Greek Drama Themes

This Study Guide consists of approximately 30 pages of chapter summaries, quotes, character analysis, themes, and more - everything you need to sharpen your knowledge of Greek Drama.
This section contains 1,388 words
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Tragedy

The first forms of Greek drama were tragedies. "The theme of all tragedy is the sadness of life and the universality of evil," wrote noted scholar Paul Roche in The Orestes Plays of Aeschylus. "The inference the Greeks drew from this was not that life was not worth living, but that because it was worth living the obstacles to it were worth overcoming." Through suffering, the tragic hero is able to learn and grow.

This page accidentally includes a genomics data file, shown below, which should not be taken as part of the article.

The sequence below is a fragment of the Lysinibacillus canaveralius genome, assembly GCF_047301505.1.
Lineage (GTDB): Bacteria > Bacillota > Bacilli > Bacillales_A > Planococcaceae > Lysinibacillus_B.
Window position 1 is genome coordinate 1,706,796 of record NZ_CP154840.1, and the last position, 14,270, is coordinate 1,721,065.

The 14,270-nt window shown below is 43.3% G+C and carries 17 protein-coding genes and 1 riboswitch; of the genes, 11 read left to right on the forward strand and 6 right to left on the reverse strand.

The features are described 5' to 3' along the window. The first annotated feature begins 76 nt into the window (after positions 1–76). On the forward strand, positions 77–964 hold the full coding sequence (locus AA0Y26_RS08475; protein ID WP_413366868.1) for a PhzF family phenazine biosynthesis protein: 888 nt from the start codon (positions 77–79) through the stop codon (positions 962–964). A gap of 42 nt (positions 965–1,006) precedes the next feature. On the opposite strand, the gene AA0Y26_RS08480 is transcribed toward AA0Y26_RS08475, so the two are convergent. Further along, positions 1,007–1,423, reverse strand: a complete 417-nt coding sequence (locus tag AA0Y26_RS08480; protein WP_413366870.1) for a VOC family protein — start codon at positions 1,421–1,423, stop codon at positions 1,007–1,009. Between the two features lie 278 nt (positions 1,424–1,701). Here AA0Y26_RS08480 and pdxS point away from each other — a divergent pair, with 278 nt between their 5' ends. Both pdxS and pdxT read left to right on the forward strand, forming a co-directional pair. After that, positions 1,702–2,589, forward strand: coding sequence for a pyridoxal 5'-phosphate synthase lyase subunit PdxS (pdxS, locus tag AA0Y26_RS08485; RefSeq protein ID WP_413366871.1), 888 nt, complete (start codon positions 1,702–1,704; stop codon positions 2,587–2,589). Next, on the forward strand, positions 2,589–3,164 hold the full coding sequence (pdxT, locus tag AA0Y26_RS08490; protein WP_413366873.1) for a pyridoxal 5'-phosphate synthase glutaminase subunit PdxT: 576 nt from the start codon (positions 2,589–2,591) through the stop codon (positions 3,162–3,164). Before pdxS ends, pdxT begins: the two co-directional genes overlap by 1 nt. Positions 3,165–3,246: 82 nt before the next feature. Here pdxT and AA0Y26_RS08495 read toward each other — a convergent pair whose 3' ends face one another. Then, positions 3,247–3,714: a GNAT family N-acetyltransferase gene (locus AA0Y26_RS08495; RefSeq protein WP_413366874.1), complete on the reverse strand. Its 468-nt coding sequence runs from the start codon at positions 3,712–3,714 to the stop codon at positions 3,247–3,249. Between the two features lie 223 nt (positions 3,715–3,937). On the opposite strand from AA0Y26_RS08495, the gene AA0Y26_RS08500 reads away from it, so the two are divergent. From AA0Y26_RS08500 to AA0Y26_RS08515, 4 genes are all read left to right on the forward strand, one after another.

Aeschylus, Sophocles, and Euripides were the great Greek tragedians, and they brought distinctive themes and perspectives to their works. Aeschylus transformed tragic drama into great literature. His plays focused on the plights, decisions, and fates of individuals who were intrinsically intertwined with their community and their gods. In Aeschylus' works, gods controlled the actions of mortal men and women. Self-pride caused humans to defy the will of the gods, which led to punishment. A...

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This section contains 1,388 words
(approx. 4 pages at 400 words per page)
Buy the Greek Drama Study Guide
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Literary Movements for Students
Greek Drama from Literary Movements for Students. ©2005-2006 Thomson Gale, a part of the Thomson Corporation. All rights reserved.
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